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Five Scientific-Proven Methods for Heel Pressure Ulcers Prevention | Penang Home Wound Care Service

How to Prevent Heel Pressure Ulcers for Bedridden Patients | Remeds' Penang Home Wound Care Service
I WISH caregivers can spend a minute or two reading on this as pressure sores are so commonly seen in ankles and heels of bed-bound patients, yet not many knows it is actually PREVENTABLE. With prevention, it helps to reduce patients’ suffering.

In most of the wound care cases that we encountered, the most common area where pressure sores develop in bedridden patients is not just the tailbone (coccyx), but also the ankles and heels, which are often overlooked by most of the caregivers.

In one of our case, the bedbound patient’s ankles and heels are presented with multiple blisters and open sores. Her history of diabetes made the wound healing even more challenging.

There is a risk of developing pressure sores when patient lies in the same position for a long period of time, and the protruded bony areas, i.e. ankles and heels are under prolonged pressure.

So, what could be done to prevent pressure sores from developing in ankles or heels of patient?

The best way is to ensure the heel is not in contact with the bed – the so-called “Floating heel.”

How do you achieve a "floating heel"?

Here are some key points which I concluded in short from the latest wound care guideline by National Pressure Injury Advisory Panel (NPIAP) and European Pressure Ulcer Advisory Panel (EPUAP):

1. First and foremost, there are several ways to "lift" the heel off the bed.

The most common being to use a soft pillow or foam cushion along the full length of the lower leg, leaving the heel suspended.

elevated heel using foam cushion
Weight of the leg is distributed along the calf, heel lifted and pressure is avoided over the Achilles tendon. ⚠️: A slight bend of the knee at 5°-10° is the best position to prevent Deep Vein Thrombosis (DVT).

However, this is only suitable for patients who have not develop any pressure sores or with mild pressure sores (Stage I & II only).

(For more information on the four stages of pressure sores, click here )


2. Another approach is to use commercially available heel support devices, namely Heel Off-Loading Devices (HOLDs). The devices help to completely relieve pressure in Stage III, IV or even more severe pressure sores.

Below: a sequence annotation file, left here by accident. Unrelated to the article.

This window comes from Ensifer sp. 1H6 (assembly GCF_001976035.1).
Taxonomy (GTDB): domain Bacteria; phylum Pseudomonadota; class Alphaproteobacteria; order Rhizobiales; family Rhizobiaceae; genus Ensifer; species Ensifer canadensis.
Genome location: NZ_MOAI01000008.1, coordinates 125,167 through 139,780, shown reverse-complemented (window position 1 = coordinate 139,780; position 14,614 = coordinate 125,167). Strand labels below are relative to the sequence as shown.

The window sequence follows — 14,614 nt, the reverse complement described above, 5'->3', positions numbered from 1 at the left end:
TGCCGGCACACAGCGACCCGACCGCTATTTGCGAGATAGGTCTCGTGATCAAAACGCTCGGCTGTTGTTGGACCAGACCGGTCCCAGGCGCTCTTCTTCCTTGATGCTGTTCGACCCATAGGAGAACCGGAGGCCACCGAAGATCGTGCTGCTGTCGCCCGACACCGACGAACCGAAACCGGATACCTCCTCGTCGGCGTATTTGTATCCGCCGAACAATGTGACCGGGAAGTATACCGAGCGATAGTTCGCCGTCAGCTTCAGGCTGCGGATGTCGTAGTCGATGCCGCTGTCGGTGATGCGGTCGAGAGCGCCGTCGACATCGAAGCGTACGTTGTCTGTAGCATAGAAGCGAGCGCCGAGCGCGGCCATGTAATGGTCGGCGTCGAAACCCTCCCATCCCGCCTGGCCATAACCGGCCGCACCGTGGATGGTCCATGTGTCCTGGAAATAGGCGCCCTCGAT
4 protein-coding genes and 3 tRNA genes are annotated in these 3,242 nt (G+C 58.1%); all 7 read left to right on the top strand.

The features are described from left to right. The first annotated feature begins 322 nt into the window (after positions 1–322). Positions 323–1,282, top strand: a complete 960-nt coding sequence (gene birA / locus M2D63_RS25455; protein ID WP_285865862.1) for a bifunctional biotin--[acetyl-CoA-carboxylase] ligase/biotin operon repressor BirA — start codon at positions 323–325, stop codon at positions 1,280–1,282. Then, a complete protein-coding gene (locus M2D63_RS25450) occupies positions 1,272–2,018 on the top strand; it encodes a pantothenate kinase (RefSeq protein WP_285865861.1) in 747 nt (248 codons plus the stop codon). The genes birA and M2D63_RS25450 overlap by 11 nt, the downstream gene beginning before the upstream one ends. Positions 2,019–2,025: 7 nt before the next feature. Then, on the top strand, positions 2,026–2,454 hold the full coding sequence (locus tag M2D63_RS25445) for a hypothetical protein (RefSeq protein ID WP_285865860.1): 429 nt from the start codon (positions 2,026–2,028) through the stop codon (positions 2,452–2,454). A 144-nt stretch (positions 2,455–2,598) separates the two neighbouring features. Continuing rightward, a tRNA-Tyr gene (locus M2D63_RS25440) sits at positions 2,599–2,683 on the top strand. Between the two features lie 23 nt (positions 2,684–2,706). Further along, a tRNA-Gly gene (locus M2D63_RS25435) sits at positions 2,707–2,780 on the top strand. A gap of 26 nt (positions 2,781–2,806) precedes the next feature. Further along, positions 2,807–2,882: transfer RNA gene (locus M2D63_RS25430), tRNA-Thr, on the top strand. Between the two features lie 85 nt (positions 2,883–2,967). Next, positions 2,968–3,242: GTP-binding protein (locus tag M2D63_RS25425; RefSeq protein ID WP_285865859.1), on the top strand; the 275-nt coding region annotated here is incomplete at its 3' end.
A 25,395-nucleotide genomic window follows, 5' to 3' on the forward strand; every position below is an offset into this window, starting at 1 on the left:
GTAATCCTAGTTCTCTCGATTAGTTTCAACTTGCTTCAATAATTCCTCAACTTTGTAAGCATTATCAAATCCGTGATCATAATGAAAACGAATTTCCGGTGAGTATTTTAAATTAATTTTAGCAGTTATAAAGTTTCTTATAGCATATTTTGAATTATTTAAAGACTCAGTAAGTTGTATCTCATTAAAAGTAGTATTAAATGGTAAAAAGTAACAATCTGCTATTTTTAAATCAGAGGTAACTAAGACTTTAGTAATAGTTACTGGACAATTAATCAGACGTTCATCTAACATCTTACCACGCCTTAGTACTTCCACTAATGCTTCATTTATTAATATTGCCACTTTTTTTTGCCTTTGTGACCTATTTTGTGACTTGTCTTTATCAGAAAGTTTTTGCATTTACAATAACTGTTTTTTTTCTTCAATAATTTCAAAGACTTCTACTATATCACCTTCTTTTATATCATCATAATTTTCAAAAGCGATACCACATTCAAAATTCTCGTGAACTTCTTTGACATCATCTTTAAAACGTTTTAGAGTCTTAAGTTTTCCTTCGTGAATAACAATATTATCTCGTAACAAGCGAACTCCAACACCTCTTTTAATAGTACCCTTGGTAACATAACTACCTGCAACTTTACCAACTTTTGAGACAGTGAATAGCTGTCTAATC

There are three common types of heel off-loading devices:

  • Medical grade latex-free foam-based

  • Pillow-based (Cotton)

  • Air-based

Latex-free foam Heel Off-Loading Devices, leaving the heel suspended
Latex-free foam Heel Off-Loading Devices, leaving the heel suspended

Anti-sagging cotton medical heel pillow pad. The heel pad is designed to protect the heel and ankle from pressure and also for foot drop prevention or correction.
Anti-sagging cotton medical heel pillow pad. The heel pad is designed to protect the heel and ankle from pressure and also for foot drop prevention or correction.


3. The use of anti-decubitus foot rings is NOT recommended because the high pressure areas created by the edges of these rings can damage skin tissue.

Anti-decubitus foot rings
Anti-decubitus foot rings are not recommended in the latest wound care guidelines.


4. Use of prophylactic dressings - Medical soft silicone foam dressings as a prophylactic measure to prevent friction is recommended in the guideline.

Medical soft silicone foam dressings
Soft silicone foam dressings help to reduce friction as a prophylactic measure.

Studies have shown that the use of prophylactic dressings can reduce heel pressure injuries compared to no dressing. Along with the use of prophylactic dressings, it is also recommended that other important prophylactic measures, such as heel off-loading devices should be continued.

The caregiver should also assess the skin for signs of pressure sore formation at the time of daily dressing changes.


5. Intermittent decompression - Assist the bedridden patient to turn every 2 hours and change the patient's position at a 30° angle of inclination.

This will prevent prolonged pressure on either ankle or heel.

Repositioning of bedridden patients
Repositioning of bedridden patient - preferably at 30-degree angle of inclination on left or right alternatively every 2 hourly
Pressure Ulcers are Preventable and Curable.

These are the 5⃣ proven-effective ways as shown above.

Besides, check the skin condition of the bedridden patient's feet at least once a day can also help to detect and treat pressure sores early.

(For more information on how to check for signs of pressure sores, read here )

Article by: Pharmacist Khang Phing Goh


At Remeds, we have an unwavering belief that bedsore is definitely CURABLE and PREVENTABLE with proper nursing care and caregiver education. The same goes for diabetic ulcers and other wounds.

WhatsApp us today or give us a call for a FREE consultation about our wound care service today to start receiving your personalized Wound Care treatment by our skillful and experienced nurses.

Remeds Wound Care Nurses are specialised in providing efficacious individualised wound care service at your doorstep!

Our Contact No: 010-882 3994


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